Tajikistan had given prior warning that it was not cool with the idea of university students driving to school, but it seems the kids were not paying attention.
To get their point across, the authorities have resorted to publicly shaming violators, and to leave no room for confusion the president himself has called for their expulsion in the future.
Speaking at a gathering on May 13, President Emomali Rahmon said that young, inexperienced drivers were responsible for nearly half of the 3,000 serious traffic accidents, causing 1,000 deaths, recorded across the country over the past two years.
He also slammed government officials and private entrepreneurs for letting their children drive "extremely expensive" cars to university classes, "putting their own as well as other people's lives in danger."
So, in an apparent effort to both reduce such road accidents and at the same time discourage ostentatious displays of wealth, Rahmon announced that from now on students caught driving to lectures "would be immediately expelled from universities and will not be readmitted to any other school."
It's the second time in less than a month that Rahmon has singled out young drivers of "expensive cars" causing road accidents and pointed out that many of them are the offspring of government officials.
A similar warning from Rahmon came in a government meeting in late April, when he threatened officials with dismissal and their children with expulsion from universities for breaking the law.
That was swiftly followed by an unprecedented move by the Interior Ministry, which published a list of 313 students "who drove to school in private vehicles and violated road-safety regulations in the first four months of 2017."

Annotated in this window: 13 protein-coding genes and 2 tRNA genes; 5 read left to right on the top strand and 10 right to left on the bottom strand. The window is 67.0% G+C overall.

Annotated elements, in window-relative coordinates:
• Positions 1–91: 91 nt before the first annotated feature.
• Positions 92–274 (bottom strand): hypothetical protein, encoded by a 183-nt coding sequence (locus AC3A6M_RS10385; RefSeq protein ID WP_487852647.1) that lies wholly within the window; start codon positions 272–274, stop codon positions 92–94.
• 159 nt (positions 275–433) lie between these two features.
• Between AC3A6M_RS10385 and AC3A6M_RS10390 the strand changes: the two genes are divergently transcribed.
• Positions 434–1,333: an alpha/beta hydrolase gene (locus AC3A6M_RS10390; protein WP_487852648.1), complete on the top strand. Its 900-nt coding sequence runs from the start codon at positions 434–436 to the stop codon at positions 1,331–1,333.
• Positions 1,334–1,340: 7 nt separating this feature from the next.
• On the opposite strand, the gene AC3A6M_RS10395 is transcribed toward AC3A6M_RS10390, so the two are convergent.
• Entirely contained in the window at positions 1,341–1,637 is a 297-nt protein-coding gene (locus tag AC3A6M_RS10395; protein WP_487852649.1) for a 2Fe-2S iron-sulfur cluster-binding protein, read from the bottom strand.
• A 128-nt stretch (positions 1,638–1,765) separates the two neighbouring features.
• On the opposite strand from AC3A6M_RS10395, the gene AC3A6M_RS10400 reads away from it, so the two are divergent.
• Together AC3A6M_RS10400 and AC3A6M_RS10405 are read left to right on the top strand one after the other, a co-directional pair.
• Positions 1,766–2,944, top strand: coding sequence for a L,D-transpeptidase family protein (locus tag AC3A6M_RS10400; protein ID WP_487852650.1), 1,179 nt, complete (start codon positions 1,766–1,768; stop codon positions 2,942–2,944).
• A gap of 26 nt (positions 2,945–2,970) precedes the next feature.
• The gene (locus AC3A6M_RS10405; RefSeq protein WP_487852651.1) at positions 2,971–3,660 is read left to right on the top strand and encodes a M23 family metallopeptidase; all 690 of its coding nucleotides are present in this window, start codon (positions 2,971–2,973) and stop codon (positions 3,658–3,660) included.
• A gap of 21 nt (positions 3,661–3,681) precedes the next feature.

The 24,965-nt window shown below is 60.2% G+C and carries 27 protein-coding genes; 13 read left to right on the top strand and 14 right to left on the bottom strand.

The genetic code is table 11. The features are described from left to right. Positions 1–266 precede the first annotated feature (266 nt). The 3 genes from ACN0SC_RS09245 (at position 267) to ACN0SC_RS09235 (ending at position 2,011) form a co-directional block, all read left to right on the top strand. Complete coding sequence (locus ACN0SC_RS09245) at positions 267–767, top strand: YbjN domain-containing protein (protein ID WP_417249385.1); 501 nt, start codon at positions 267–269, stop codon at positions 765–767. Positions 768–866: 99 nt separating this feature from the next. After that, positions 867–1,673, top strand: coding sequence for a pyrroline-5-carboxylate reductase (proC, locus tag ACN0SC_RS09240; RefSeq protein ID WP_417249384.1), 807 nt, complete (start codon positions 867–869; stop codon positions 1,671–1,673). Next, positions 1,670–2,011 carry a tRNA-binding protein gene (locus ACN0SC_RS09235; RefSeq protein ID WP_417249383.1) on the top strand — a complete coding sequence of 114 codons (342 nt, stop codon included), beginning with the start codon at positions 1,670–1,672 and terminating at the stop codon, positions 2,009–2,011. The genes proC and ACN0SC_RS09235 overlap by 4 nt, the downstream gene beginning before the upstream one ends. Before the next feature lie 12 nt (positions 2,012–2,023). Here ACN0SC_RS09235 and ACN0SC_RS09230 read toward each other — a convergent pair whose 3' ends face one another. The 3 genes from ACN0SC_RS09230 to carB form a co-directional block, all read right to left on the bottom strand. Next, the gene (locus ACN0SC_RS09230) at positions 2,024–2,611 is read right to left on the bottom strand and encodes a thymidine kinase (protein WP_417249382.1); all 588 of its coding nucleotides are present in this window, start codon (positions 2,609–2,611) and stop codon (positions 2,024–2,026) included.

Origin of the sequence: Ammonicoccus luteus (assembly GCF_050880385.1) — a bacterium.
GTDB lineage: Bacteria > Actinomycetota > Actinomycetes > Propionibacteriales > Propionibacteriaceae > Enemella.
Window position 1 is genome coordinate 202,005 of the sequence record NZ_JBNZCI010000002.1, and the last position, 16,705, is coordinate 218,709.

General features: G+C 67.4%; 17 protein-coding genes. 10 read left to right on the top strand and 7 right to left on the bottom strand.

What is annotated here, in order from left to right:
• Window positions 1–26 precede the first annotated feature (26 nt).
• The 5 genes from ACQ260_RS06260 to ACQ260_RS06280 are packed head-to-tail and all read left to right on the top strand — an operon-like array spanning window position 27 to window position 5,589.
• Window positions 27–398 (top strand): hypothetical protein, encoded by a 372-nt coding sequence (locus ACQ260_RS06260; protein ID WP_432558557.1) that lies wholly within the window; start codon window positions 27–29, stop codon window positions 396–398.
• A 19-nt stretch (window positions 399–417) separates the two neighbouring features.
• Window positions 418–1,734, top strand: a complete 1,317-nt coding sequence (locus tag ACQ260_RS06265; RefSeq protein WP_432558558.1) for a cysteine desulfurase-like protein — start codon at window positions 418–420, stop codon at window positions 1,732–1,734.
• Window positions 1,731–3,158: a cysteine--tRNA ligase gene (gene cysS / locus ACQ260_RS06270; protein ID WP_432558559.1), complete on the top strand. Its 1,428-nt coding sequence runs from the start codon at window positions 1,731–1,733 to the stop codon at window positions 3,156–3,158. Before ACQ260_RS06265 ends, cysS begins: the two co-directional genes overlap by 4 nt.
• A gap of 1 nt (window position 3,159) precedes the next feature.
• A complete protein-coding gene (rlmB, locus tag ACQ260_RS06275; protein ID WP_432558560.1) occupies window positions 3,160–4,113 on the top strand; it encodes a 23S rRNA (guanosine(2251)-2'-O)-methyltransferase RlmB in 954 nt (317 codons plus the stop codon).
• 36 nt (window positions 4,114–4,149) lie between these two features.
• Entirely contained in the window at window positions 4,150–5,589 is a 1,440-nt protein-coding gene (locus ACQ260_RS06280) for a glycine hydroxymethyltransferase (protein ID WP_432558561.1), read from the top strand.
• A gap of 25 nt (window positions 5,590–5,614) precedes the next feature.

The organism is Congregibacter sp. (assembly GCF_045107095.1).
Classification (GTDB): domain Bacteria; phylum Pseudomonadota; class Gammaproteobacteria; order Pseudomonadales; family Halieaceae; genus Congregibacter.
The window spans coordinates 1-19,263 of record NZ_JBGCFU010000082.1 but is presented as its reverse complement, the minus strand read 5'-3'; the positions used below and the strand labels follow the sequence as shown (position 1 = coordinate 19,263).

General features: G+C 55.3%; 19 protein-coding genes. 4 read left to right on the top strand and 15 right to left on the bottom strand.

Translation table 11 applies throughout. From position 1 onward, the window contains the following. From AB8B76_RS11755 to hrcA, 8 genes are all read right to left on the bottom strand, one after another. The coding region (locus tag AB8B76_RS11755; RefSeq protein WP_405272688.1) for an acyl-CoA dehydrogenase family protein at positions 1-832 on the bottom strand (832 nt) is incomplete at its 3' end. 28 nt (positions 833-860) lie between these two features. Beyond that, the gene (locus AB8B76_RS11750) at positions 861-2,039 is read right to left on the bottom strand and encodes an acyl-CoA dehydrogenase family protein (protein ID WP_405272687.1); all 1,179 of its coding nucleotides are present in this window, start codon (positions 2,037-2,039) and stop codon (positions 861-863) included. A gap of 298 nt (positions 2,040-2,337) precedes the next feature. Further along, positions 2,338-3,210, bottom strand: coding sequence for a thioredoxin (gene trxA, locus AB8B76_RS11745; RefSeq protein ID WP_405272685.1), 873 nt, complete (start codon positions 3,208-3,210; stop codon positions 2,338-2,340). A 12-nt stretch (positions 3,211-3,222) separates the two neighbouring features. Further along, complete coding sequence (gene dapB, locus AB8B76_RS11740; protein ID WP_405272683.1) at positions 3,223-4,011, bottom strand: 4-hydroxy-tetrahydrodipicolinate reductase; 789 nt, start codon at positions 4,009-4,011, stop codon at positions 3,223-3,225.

The list included the names of the students and their schools, details relating to their vehicles, and the type of violations they were allegedly involved in, such as speeding, lack of car insurance, or failing to wear a seat belt.
Rich Kids, Drive Safe!
Several fatal road accidents in Dushanbe have been linked to children of high-ranking officials in recent years. In one of the most-publicized cases, three people were killed when a BMW plowed into their vehicle in Dushanbe late at night in October 2013.
Tajik authorities said a 16-year-old son of the influential head of the state railways company was behind the wheel. The teenager's mother was fined under Tajikistan's law on parental responsibility, although police eventually cleared the young driver of any wrongdoing.
Just three weeks after the accident, Tajikistan launched the Safe City campaign in Dushanbe, with the presidential press service saying that 850 CCTV cameras were installed around the city to monitor the streets to prevent, among other violations, "deadly accidents [involving] the children of officials, state workers, and rich citizens."
In 2007, Tajikistan prohibited students from driving to school to prevent traffic accidents involving inexperienced drivers as well as to create an egalitarian environment in schools.
Don't Flaunt It
The measure came after Rahmon ordered a state anticorruption agency to investigate the incomes of the students who owned luxury cars.
The same year, Tajikistan banned students from wearing expensive jewelry and using mobile phones on university campuses.
Rahmon also initiated a law that sets a limit on how much families can spend on weddings, funerals, and other private functions.
The law, locally known, as the "regulation," is strictly enforced in Tajikistan, curbing a local tradition of private parties that Rahmon said put a financial strain on many families in the impoverished country.
With a GDP per capita of $3,000, Tajikistan is one of the poorest Central Asian states and heavily depends on remittances from migrant workers abroad.